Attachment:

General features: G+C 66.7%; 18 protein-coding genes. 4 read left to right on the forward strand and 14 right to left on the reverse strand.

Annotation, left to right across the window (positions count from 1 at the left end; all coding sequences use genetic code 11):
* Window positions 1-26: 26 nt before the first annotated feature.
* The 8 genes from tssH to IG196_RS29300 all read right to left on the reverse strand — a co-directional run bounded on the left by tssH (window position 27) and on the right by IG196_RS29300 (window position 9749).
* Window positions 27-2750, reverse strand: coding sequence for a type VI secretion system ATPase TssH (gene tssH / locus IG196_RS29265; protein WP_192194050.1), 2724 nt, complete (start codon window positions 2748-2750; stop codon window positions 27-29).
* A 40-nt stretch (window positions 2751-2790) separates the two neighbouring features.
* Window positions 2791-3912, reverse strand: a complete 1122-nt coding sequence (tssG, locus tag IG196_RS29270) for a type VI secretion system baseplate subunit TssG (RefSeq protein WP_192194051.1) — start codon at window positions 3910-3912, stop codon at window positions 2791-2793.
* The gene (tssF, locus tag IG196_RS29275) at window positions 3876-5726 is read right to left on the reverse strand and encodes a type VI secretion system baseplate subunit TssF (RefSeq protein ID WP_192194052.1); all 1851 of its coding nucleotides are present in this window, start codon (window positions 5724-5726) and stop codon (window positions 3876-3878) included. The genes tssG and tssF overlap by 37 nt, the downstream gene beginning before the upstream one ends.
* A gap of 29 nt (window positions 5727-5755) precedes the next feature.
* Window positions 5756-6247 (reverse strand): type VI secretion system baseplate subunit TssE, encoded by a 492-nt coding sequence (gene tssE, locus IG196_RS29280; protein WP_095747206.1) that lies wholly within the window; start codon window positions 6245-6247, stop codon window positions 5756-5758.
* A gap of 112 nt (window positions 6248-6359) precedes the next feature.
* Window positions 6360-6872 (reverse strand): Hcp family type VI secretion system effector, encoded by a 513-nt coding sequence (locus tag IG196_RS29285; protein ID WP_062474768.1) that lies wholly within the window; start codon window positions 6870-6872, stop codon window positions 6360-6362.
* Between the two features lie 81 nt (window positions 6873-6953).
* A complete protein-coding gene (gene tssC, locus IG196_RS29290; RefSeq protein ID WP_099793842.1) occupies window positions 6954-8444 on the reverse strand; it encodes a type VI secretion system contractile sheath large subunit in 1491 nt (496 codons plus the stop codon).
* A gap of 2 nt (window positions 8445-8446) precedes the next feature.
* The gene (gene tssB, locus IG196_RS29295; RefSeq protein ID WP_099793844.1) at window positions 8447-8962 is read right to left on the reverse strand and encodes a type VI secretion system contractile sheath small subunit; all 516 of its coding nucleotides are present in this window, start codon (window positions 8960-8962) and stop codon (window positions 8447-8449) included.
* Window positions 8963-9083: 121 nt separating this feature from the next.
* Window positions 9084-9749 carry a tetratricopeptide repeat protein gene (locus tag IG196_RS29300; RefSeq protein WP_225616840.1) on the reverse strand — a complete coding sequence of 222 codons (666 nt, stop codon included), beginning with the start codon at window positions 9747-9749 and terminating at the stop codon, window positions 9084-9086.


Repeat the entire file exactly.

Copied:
General features: G+C 66.7%; 18 protein-coding genes. 4 read left to right on the forward strand and 14 right to left on the reverse strand.

Annotation, left to right across the window (positions count from 1 at the left end; all coding sequences use genetic code 11):
* Window positions 1-26: 26 nt before the first annotated feature.
* The 8 genes from tssH to IG196_RS29300 all read right to left on the reverse strand — a co-directional run bounded on the left by tssH (window position 27) and on the right by IG196_RS29300 (window position 9749).
* Window positions 27-2750, reverse strand: coding sequence for a type VI secretion system ATPase TssH (gene tssH / locus IG196_RS29265; protein WP_192194050.1), 2724 nt, complete (start codon window positions 2748-2750; stop codon window positions 27-29).
* A 40-nt stretch (window positions 2751-2790) separates the two neighbouring features.
* Window positions 2791-3912, reverse strand: a complete 1122-nt coding sequence (tssG, locus tag IG196_RS29270) for a type VI secretion system baseplate subunit TssG (RefSeq protein WP_192194051.1) — start codon at window positions 3910-3912, stop codon at window positions 2791-2793.
* The gene (tssF, locus tag IG196_RS29275) at window positions 3876-5726 is read right to left on the reverse strand and encodes a type VI secretion system baseplate subunit TssF (RefSeq protein ID WP_192194052.1); all 1851 of its coding nucleotides are present in this window, start codon (window positions 5724-5726) and stop codon (window positions 3876-3878) included. The genes tssG and tssF overlap by 37 nt, the downstream gene beginning before the upstream one ends.
* A gap of 29 nt (window positions 5727-5755) precedes the next feature.
* Window positions 5756-6247 (reverse strand): type VI secretion system baseplate subunit TssE, encoded by a 492-nt coding sequence (gene tssE, locus IG196_RS29280; protein WP_095747206.1) that lies wholly within the window; start codon window positions 6245-6247, stop codon window positions 5756-5758.
* A gap of 112 nt (window positions 6248-6359) precedes the next feature.
* Window positions 6360-6872 (reverse strand): Hcp family type VI secretion system effector, encoded by a 513-nt coding sequence (locus tag IG196_RS29285; protein ID WP_062474768.1) that lies wholly within the window; start codon window positions 6870-6872, stop codon window positions 6360-6362.
* Between the two features lie 81 nt (window positions 6873-6953).
* A complete protein-coding gene (gene tssC, locus IG196_RS29290; RefSeq protein ID WP_099793842.1) occupies window positions 6954-8444 on the reverse strand; it encodes a type VI secretion system contractile sheath large subunit in 1491 nt (496 codons plus the stop codon).
* A gap of 2 nt (window positions 8445-8446) precedes the next feature.
* The gene (gene tssB, locus IG196_RS29295; RefSeq protein ID WP_099793844.1) at window positions 8447-8962 is read right to left on the reverse strand and encodes a type VI secretion system contractile sheath small subunit; all 516 of its coding nucleotides are present in this window, start codon (window positions 8960-8962) and stop codon (window positions 8447-8449) included.
* Window positions 8963-9083: 121 nt separating this feature from the next.
* Window positions 9084-9749 carry a tetratricopeptide repeat protein gene (locus tag IG196_RS29300; RefSeq protein WP_225616840.1) on the reverse strand — a complete coding sequence of 222 codons (666 nt, stop codon included), beginning with the start codon at window positions 9747-9749 and terminating at the stop codon, window positions 9084-9086.